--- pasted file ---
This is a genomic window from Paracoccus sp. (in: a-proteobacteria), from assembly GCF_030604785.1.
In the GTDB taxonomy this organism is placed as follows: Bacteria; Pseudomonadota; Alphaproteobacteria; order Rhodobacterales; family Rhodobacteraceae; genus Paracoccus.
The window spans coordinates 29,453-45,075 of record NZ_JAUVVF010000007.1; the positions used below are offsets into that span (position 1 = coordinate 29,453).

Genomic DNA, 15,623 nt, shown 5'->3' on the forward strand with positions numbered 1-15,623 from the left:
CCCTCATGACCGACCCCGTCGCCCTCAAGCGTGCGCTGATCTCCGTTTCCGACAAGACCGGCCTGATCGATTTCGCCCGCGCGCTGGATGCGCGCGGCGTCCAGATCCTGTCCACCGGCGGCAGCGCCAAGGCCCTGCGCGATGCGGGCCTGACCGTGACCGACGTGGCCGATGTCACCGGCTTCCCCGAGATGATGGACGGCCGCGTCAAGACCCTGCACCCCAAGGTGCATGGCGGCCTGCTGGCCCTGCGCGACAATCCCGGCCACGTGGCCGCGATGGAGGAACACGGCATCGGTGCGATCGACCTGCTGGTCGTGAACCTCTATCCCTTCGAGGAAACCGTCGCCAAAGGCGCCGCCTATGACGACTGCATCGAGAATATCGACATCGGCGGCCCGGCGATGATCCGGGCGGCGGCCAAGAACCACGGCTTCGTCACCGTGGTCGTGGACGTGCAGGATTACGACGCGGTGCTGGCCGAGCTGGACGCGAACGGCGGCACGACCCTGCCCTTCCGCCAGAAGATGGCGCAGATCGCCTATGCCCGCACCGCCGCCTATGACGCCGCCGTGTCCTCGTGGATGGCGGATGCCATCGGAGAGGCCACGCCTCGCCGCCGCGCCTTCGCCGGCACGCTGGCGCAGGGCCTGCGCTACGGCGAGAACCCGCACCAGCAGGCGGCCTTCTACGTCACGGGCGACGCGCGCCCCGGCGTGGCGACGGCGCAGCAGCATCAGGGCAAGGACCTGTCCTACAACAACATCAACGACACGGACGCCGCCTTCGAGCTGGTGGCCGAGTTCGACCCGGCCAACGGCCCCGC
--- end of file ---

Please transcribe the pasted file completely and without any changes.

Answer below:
This is a genomic window from Paracoccus sp. (in: a-proteobacteria), from assembly GCF_030604785.1.
In the GTDB taxonomy this organism is placed as follows: Bacteria; Pseudomonadota; Alphaproteobacteria; order Rhodobacterales; family Rhodobacteraceae; genus Paracoccus.
The window spans coordinates 29,453-45,075 of record NZ_JAUVVF010000007.1; the positions used below are offsets into that span (position 1 = coordinate 29,453).

Genomic DNA, 15,623 nt, shown 5'->3' on the forward strand with positions numbered 1-15,623 from the left:
CCCTCATGACCGACCCCGTCGCCCTCAAGCGTGCGCTGATCTCCGTTTCCGACAAGACCGGCCTGATCGATTTCGCCCGCGCGCTGGATGCGCGCGGCGTCCAGATCCTGTCCACCGGCGGCAGCGCCAAGGCCCTGCGCGATGCGGGCCTGACCGTGACCGACGTGGCCGATGTCACCGGCTTCCCCGAGATGATGGACGGCCGCGTCAAGACCCTGCACCCCAAGGTGCATGGCGGCCTGCTGGCCCTGCGCGACAATCCCGGCCACGTGGCCGCGATGGAGGAACACGGCATCGGTGCGATCGACCTGCTGGTCGTGAACCTCTATCCCTTCGAGGAAACCGTCGCCAAAGGCGCCGCCTATGACGACTGCATCGAGAATATCGACATCGGCGGCCCGGCGATGATCCGGGCGGCGGCCAAGAACCACGGCTTCGTCACCGTGGTCGTGGACGTGCAGGATTACGACGCGGTGCTGGCCGAGCTGGACGCGAACGGCGGCACGACCCTGCCCTTCCGCCAGAAGATGGCGCAGATCGCCTATGCCCGCACCGCCGCCTATGACGCCGCCGTGTCCTCGTGGATGGCGGATGCCATCGGAGAGGCCACGCCTCGCCGCCGCGCCTTCGCCGGCACGCTGGCGCAGGGCCTGCGCTACGGCGAGAACCCGCACCAGCAGGCGGCCTTCTACGTCACGGGCGACGCGCGCCCCGGCGTGGCGACGGCGCAGCAGCATCAGGGCAAGGACCTGTCCTACAACAACATCAACGACACGGACGCCGCCTTCGAGCTGGTGGCCGAGTTCGACCCGGCCAACGGCCCCGC